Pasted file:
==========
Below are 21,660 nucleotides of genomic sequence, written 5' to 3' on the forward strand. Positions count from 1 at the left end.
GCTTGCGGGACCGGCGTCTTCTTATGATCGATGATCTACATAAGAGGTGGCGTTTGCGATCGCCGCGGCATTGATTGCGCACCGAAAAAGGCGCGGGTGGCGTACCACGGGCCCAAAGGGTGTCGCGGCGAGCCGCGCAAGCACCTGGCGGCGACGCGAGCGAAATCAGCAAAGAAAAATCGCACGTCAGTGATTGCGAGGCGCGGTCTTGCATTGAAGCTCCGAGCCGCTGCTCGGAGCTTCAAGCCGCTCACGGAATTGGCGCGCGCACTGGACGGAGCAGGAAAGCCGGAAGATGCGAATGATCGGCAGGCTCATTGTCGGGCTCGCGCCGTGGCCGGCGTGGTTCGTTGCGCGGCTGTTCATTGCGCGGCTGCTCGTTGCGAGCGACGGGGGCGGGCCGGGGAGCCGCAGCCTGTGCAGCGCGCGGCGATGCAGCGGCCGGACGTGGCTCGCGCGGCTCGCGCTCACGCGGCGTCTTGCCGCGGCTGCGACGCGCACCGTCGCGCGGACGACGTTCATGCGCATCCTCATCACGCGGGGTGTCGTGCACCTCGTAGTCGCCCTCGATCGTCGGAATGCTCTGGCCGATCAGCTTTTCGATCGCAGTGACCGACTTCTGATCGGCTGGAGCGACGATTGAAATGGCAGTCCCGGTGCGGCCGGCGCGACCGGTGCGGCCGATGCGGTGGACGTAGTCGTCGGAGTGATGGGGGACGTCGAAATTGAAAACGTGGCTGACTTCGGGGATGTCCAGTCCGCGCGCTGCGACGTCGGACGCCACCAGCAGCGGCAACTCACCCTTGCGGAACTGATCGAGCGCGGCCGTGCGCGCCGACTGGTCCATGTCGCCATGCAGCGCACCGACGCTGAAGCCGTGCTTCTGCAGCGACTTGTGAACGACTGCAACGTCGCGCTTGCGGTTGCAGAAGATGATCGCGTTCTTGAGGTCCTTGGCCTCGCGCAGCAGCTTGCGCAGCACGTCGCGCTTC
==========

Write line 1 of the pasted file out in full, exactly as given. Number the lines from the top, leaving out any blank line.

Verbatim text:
Below are 21,660 nucleotides of genomic sequence, written 5' to 3' on the forward strand. Positions count from 1 at the left end.